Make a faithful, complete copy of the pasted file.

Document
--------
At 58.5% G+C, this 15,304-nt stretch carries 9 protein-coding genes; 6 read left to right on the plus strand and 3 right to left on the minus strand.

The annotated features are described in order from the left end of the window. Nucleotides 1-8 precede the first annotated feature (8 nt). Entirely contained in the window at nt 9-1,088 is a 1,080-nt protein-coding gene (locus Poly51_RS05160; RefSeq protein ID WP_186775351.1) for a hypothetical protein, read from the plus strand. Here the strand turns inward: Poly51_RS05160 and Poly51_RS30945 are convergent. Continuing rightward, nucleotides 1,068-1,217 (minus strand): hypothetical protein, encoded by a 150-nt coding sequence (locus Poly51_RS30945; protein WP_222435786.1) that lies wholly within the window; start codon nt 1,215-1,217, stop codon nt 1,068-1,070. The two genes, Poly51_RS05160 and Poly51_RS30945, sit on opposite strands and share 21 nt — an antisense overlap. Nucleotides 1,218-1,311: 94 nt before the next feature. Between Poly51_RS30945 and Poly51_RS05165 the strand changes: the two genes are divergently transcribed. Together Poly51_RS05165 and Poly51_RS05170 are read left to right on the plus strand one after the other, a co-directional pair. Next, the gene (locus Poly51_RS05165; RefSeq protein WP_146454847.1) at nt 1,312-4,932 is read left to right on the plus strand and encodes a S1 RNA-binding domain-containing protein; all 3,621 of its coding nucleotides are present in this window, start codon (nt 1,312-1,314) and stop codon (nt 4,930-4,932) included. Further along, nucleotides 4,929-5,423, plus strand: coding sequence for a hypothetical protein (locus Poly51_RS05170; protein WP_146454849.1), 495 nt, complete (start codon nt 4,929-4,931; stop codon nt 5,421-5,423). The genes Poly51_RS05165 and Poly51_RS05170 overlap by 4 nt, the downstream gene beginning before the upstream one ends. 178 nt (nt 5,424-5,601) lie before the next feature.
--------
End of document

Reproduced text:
At 58.5% G+C, this 15,304-nt stretch carries 9 protein-coding genes; 6 read left to right on the plus strand and 3 right to left on the minus strand.

The annotated features are described in order from the left end of the window. Nucleotides 1-8 precede the first annotated feature (8 nt). Entirely contained in the window at nt 9-1,088 is a 1,080-nt protein-coding gene (locus Poly51_RS05160; RefSeq protein ID WP_186775351.1) for a hypothetical protein, read from the plus strand. Here the strand turns inward: Poly51_RS05160 and Poly51_RS30945 are convergent. Continuing rightward, nucleotides 1,068-1,217 (minus strand): hypothetical protein, encoded by a 150-nt coding sequence (locus Poly51_RS30945; protein WP_222435786.1) that lies wholly within the window; start codon nt 1,215-1,217, stop codon nt 1,068-1,070. The two genes, Poly51_RS05160 and Poly51_RS30945, sit on opposite strands and share 21 nt — an antisense overlap. Nucleotides 1,218-1,311: 94 nt before the next feature. Between Poly51_RS30945 and Poly51_RS05165 the strand changes: the two genes are divergently transcribed. Together Poly51_RS05165 and Poly51_RS05170 are read left to right on the plus strand one after the other, a co-directional pair. Next, the gene (locus Poly51_RS05165; RefSeq protein WP_146454847.1) at nt 1,312-4,932 is read left to right on the plus strand and encodes a S1 RNA-binding domain-containing protein; all 3,621 of its coding nucleotides are present in this window, start codon (nt 1,312-1,314) and stop codon (nt 4,930-4,932) included. Further along, nucleotides 4,929-5,423, plus strand: coding sequence for a hypothetical protein (locus Poly51_RS05170; protein WP_146454849.1), 495 nt, complete (start codon nt 4,929-4,931; stop codon nt 5,421-5,423). The genes Poly51_RS05165 and Poly51_RS05170 overlap by 4 nt, the downstream gene beginning before the upstream one ends. 178 nt (nt 5,424-5,601) lie before the next feature.